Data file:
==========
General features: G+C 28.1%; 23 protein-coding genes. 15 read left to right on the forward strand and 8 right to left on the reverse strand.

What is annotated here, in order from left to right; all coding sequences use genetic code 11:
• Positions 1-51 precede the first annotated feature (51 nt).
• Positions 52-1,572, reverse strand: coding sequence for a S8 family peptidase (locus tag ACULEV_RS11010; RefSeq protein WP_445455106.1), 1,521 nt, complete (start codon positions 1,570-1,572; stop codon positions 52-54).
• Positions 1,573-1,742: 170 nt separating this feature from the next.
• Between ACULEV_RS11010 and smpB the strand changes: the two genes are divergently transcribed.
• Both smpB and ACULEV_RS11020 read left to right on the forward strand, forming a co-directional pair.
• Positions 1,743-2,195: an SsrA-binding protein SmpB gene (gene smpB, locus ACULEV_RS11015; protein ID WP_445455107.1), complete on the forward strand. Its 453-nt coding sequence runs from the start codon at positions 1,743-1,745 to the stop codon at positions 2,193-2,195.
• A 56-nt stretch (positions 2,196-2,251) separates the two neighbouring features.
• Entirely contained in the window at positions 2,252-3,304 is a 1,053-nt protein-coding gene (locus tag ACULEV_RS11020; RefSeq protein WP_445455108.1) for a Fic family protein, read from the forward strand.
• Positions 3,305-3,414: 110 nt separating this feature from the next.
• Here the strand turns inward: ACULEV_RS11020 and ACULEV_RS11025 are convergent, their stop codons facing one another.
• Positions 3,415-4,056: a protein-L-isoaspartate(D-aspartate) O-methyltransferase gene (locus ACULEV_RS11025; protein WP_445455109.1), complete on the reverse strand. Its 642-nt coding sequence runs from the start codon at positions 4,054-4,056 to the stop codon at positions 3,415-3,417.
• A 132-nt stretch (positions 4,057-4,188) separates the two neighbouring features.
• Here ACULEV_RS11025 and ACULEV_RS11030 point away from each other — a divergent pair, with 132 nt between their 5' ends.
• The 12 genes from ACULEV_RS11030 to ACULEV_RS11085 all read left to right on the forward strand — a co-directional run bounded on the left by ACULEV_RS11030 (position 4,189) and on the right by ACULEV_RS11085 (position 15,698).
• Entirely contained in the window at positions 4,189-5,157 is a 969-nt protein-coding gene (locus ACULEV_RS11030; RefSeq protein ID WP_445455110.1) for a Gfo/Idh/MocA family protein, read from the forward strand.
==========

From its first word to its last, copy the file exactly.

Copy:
General features: G+C 28.1%; 23 protein-coding genes. 15 read left to right on the forward strand and 8 right to left on the reverse strand.

What is annotated here, in order from left to right; all coding sequences use genetic code 11:
• Positions 1-51 precede the first annotated feature (51 nt).
• Positions 52-1,572, reverse strand: coding sequence for a S8 family peptidase (locus tag ACULEV_RS11010; RefSeq protein WP_445455106.1), 1,521 nt, complete (start codon positions 1,570-1,572; stop codon positions 52-54).
• Positions 1,573-1,742: 170 nt separating this feature from the next.
• Between ACULEV_RS11010 and smpB the strand changes: the two genes are divergently transcribed.
• Both smpB and ACULEV_RS11020 read left to right on the forward strand, forming a co-directional pair.
• Positions 1,743-2,195: an SsrA-binding protein SmpB gene (gene smpB, locus ACULEV_RS11015; protein ID WP_445455107.1), complete on the forward strand. Its 453-nt coding sequence runs from the start codon at positions 1,743-1,745 to the stop codon at positions 2,193-2,195.
• A 56-nt stretch (positions 2,196-2,251) separates the two neighbouring features.
• Entirely contained in the window at positions 2,252-3,304 is a 1,053-nt protein-coding gene (locus tag ACULEV_RS11020; RefSeq protein WP_445455108.1) for a Fic family protein, read from the forward strand.
• Positions 3,305-3,414: 110 nt separating this feature from the next.
• Here the strand turns inward: ACULEV_RS11020 and ACULEV_RS11025 are convergent, their stop codons facing one another.
• Positions 3,415-4,056: a protein-L-isoaspartate(D-aspartate) O-methyltransferase gene (locus ACULEV_RS11025; protein WP_445455109.1), complete on the reverse strand. Its 642-nt coding sequence runs from the start codon at positions 4,054-4,056 to the stop codon at positions 3,415-3,417.
• A 132-nt stretch (positions 4,057-4,188) separates the two neighbouring features.
• Here ACULEV_RS11025 and ACULEV_RS11030 point away from each other — a divergent pair, with 132 nt between their 5' ends.
• The 12 genes from ACULEV_RS11030 to ACULEV_RS11085 all read left to right on the forward strand — a co-directional run bounded on the left by ACULEV_RS11030 (position 4,189) and on the right by ACULEV_RS11085 (position 15,698).
• Entirely contained in the window at positions 4,189-5,157 is a 969-nt protein-coding gene (locus ACULEV_RS11030; RefSeq protein ID WP_445455110.1) for a Gfo/Idh/MocA family protein, read from the forward strand.